Trump to the Palestinians: Peace can’t take place where violence is rewarded

After declaring he was determined to restart peace talks between Israel and the Palestinians, the US president hopes to promote the matter with the Palestinian leadership; but a PA official says the distrust towards Netanyahu will make it hard to reach a diplomatic breakthrough.

 

US President Donald Trump rebuked Palestinian support for prisoners during a meeting with Mahmoud Abbas in Bethlehem on Tuesday, noting that “peace can never take root in an environment where violence is tolerated, funded and even rewarded.”

“Our society can have no tolerance for the bloodshed, slaughter of innocent people,” Trump told Abbas in a joint press conference after their meeting.

“I’m committed to trying to achieve peace, Abbas and (Israel’s Prime Minister) Netanyahu are committed too,” he said, vowing to “do everything” to reach a peace agreement.

“In the spirit of hope we come to Bethlehem asking God for a more peaceful, safe and far more tolerant world for all of us,” the American president said, adding that he believed that if Israel and the Palestinians can make peace, it will bring peace to the entire Middle East.

He also extended his condolences to the victims of the Manchester suicide bombing that killed 22 people.

“I extend my deepest condolences to those so terribly injured in this terrorist attack, and to the many killed and the families, so many families of the victims,” Trump said. “So many young, beautiful innocent people living and enjoying their lives murdered by evil losers in life.”

Abbas, meanwhile, asserted that the key to peace is Palestinian freedom and independence.

He reiterated Palestinian position of accepting the two-state solution in the 1967 borders with east Jerusalem as the capital of the Palestinian state and called on Israel to recognize the state of Palestine.

 

 

The Palestinian leader also claimed that “the conflict is not between religions. Respecting religions is an integral part of our faith. We want to get along with our Israeli neighbors.”

He said the Palestinians “fundamental problem is with the occupation, the settlements, and Israel’s failure to recognize Palestine.”

Abbas also raised the issue of the Palestinian prisoners’ hunger strike, calling on the Israeli government to “meet their humane and legitimate demands.”

“We want to build bridges instead of walls inside our lands,” he stressed.

Trump was welcomed in the West Bank with an honor guard. After both the American and Palestinian national anthems being played, the US president and his Palestinian counterpart entered the Mukataa building for a meeting.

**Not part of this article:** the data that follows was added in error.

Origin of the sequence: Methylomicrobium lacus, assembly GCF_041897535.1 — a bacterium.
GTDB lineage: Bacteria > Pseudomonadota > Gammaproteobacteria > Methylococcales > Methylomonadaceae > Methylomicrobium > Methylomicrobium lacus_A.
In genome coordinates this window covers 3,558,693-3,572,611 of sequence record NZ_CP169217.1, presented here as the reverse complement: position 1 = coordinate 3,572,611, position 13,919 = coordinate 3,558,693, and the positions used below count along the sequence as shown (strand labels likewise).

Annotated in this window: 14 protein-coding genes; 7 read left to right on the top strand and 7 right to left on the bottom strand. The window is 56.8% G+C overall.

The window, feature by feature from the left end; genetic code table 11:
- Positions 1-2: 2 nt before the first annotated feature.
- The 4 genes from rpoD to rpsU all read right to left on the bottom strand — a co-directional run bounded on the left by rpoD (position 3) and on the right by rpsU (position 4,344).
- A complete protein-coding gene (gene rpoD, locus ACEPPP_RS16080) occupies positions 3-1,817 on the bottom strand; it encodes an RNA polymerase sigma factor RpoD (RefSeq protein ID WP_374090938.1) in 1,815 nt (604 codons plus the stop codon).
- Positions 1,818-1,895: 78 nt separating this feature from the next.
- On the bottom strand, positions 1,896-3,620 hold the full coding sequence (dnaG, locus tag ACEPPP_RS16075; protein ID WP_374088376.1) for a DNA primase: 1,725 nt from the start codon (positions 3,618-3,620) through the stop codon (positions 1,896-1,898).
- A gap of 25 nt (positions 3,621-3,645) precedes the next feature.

Abbas was optimistic ahead of the meeting, saying “I’m always realistic. Every meeting has something to it. If not, we’ll meet again. It is our duty to resolve our issue.”

“We’ve met with him (Trump) in the beginning of the month, and in Riyadh,” Abbas continued. “It’s very productive, we discuss our diplomatic issues with him and I hope there would be results to this visit.”

A Palestinian official told Ynet that the general feeling among decision-makers in Ramallah is that there is a genuine desire in the US administration to reach a deal while taking into account the Palestinians’ needs.

However, the official noted, the general distrust the Palestinian leadership has towards Prime Minister Benjamin Netanyahu will make it hard to reach a diplomatic breakthrough.

Another official elaborated on the matter, saying the Palestinians don’t see Netanyahu as a partner. “We won’t be able to reach an agreement with him,” he said.

At the current state of affairs, the Palestinians mostly hope for an economic achievement from Trump’s visit.

After returning to Jerusalem, Trump will hold a half-hour visit the Yad Vashem Holocaust Museum at 1 pm, where he will participate in a memorial ceremony in the Hall of Remembrance. During the ceremony, Trump will rekindle the eternal flame and lay a wreath on a stone slab under which ashes from extermination camps are buried.

The American president will be invited to sign the Yad Vashem guest book and Yad Vashem Chairman Avner Shalev will present Trump with a token of remembrance, an exact replica of the original Holocaust-era personal album that belonged to Ester Goldstein who was murdered during the Holocaust at the age of 16.

Trump and First Lady Melania will be accompanied during their visit to Yad Vashem by Shalev, as well as Prime Minister Netanyahu, his wife Sara, and Chairman of the Yad Vashem Council Rabbi Israel Meir Lau.

Trump will then head to the Israel Museum, where he will make a speech to conclude his visit at 2 pm. In his speech, Trump is expected to present his vision for a peace deal between Israel and the Palestinians, and express his support to the people of Israel.

At 3:40 pm, Trump will leave Israel for his next destination, Rome. He will be accompanied to the airport by Prime Minister Netanyahu and President Reuven Rivlin, but there will be no official farewell ceremony.

 

Elior Levy contributed to this report by Ynet News

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